San Francisco To Vancouver
San Francisco, California
Depart 5 pm
From the first Spanish Mission founded by the “Sacred Expedition” in 1776, to the rip-roaring days of the Barbary Coast and California Gold Rush to rising phoenix-like after the great earthquake of 1906, San Francisco never ceases to please the eye, the heart and the palate. With such iconic sites as Chinatown, Golden Gate Bridge, Alcatraz, Fisherman’s Wharf, the Victorian architecture of Pacific Heights, Union Square, colorful trolley cars, Muir Woods and the surrounding vineyards of Napa and Sonoma Valley, the “City by the Bay” is always a must-see on any visitor’s list to the West Coast.
Cruising the Pacific Ocean
Arrival 7:00am, Departure 3:00pm
Nestled against the wooded hills along the mouth of the Columbia River, Astoria is the oldest American settlement west of the Rockies. With its steep hills and beautiful Victorian homes, Astoria has been called the “Little San Francisco of the Pacific Northwest.” Named for the early fur trader, John Jacob Astor, Astoria offers the traveler Fort Clasop, the reconstructed winter quarters of the Lewis and Clark expedition, the elegant Victorian mansion of Captain Flavel and excursions into the breathtaking surroundings including Mount St. Helens.
Cruising the Outside Passage
Arrival 12:00pm, Departure 7:00pm
Founded by Russian fur traders as New Archangel in 1799, Sitka was the historic center of Russia’s Alaskan empire. The Russian flag was replaced by the Stars and Stripes when the United States purchased the Alaska territory in 1867. Today, picturesque Sitka, is known for its fishing industry, an annual summer classical music festival and, of course, its many historic visitor attractions. On a clear day Sitka, the only city in southeast Alaska that actually fronts the Pacific Ocean, rivals Juneau for the sheer beauty of its surroundings.
Cruising the Hubbard Glacier
Arrival 8:00am, Departure 6:00pm
In 1880, Joe Juneau and Richard Harris were prospecting for gold with the help of Indian guides. Here they discovered nuggets “as large as beans” at the mouth of the aptly named Gold Creek. Out of their discoveries came three of the largest gold digs in the world where more than $150 million in gold was mined. Juneau’s surrounding beauty and natural wonders have attracted cruise ship travelers for over a century, with steamship companies bringing tourists here since the early 1880’s.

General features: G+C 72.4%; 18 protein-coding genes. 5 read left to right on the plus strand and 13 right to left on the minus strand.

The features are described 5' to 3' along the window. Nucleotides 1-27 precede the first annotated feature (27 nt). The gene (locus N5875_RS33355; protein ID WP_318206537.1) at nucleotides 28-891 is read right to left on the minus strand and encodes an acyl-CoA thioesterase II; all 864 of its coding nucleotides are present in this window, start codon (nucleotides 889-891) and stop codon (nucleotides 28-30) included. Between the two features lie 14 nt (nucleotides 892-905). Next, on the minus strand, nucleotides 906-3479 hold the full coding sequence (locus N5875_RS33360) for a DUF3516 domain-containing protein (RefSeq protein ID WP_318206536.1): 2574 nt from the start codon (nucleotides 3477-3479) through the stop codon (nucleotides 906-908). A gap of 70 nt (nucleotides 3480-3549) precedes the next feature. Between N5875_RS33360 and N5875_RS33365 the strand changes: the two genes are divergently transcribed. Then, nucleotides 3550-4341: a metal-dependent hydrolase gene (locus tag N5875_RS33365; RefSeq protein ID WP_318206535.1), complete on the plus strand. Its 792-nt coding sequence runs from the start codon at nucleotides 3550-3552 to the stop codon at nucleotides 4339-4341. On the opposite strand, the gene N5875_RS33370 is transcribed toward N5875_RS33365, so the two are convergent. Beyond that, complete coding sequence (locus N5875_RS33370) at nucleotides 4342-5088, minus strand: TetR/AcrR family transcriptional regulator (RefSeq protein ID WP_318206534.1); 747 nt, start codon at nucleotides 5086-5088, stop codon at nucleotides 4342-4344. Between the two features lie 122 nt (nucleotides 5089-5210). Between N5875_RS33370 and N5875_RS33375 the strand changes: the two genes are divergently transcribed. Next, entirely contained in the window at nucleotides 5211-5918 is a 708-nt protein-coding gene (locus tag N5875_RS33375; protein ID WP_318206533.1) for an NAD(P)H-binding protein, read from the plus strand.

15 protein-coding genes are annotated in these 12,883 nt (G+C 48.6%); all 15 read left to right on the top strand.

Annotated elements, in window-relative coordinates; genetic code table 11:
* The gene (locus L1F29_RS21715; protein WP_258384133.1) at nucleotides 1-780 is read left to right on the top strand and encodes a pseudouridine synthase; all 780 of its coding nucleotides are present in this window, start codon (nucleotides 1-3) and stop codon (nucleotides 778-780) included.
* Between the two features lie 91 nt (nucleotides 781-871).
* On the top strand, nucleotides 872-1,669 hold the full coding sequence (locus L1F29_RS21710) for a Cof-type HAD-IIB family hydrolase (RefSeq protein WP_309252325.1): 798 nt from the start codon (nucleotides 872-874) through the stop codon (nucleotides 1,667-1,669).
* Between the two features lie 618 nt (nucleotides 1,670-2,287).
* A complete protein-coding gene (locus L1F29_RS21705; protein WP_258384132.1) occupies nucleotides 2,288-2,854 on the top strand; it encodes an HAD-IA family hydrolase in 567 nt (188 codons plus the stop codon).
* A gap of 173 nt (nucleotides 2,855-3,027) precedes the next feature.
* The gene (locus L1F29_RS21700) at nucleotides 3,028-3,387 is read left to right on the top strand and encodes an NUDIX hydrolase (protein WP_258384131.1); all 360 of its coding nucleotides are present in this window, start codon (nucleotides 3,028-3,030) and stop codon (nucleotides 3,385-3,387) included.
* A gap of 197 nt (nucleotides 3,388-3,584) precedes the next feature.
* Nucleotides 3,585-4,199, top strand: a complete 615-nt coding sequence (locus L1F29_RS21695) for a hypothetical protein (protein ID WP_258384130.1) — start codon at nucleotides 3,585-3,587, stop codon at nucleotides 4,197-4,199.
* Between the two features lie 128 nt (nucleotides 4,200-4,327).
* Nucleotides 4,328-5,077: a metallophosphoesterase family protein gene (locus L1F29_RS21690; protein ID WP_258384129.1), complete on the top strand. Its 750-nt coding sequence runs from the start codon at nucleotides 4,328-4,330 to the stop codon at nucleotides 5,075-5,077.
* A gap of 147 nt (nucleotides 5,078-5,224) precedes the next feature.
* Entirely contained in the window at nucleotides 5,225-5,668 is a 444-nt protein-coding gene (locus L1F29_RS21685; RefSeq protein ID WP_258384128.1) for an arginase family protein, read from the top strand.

Arrival 12:00pm, Departure 11:00pm
One of Alaska’s oldest settlements, the fur trade brought Russian traders here in the early 1800s. The Americans established a military post in 1868 and named it Fort Wrangell. The town boomed during the great Gold Rush of the late 19th century and Wrangell sported gambling halls, dance halls, booze, and lawlessness. Today, commercial fishing and timber still are the mainstays for Wrangell’s economy. Explore nearby Stikine River home to hundreds of species of migrating birds, spectacular glacial valleys or watch the bears at Anan Falls rain forest.
Arrival 8:00am, Departure 7:00pm
Ketchikan, on the southwest side of Revillagigedo Island, grew up around salmon canneries and sawmills. Ketchikan's name supposedly comes from the native term "Katch Kanna", which roughly translates: "spread wings of a thundering eagle." At one time Ketchikan was proclaimed the “Salmon Capital of the World.” An outstanding collection of totem poles make a visit to Ketchikan essential for anyone interested in Native art. Travelers flock to Ketchikan for their first look at the North Country, and are rarely disappointed.
Cruising the Inside Passage
Arrival 1:00pm, Departure 11:59pmVictoria is a picture-perfect city exuding old-world charm, with fragrant and colorful flowers everywhere. Founded in 1843 by James Douglas of the Hudson’s Bay Company, it was first known as Fort Victoria. By 1848, Vancouver Island was made a British colony. In 1868, Vancouver Island was incorporated with mainland British Columbia. Although it is a port city, Victoria is not as industrially oriented as Vancouver. The harbors, especially Inner Harbour, are dotted with pleasure crafts, ferries, and floatplanes.
“Gassy Jack” Deighton saw a chance to make money from the miners on their way to the Yukon and the saloon he built became the focus of the shanty town known as Gas Town. From here, modern Vancouver was born - Canada’s third largest city. The government persuaded the settlers to change the name of the town to Vancouver, after Captain George Vancouver, who sailed the area’s waters in 1792. Today Vancouver offers travelers tram rides to the top of Grouse Mountain, the lovely Ming Dynasty Gardens, historic Gas Town and picturesque Stanley Park.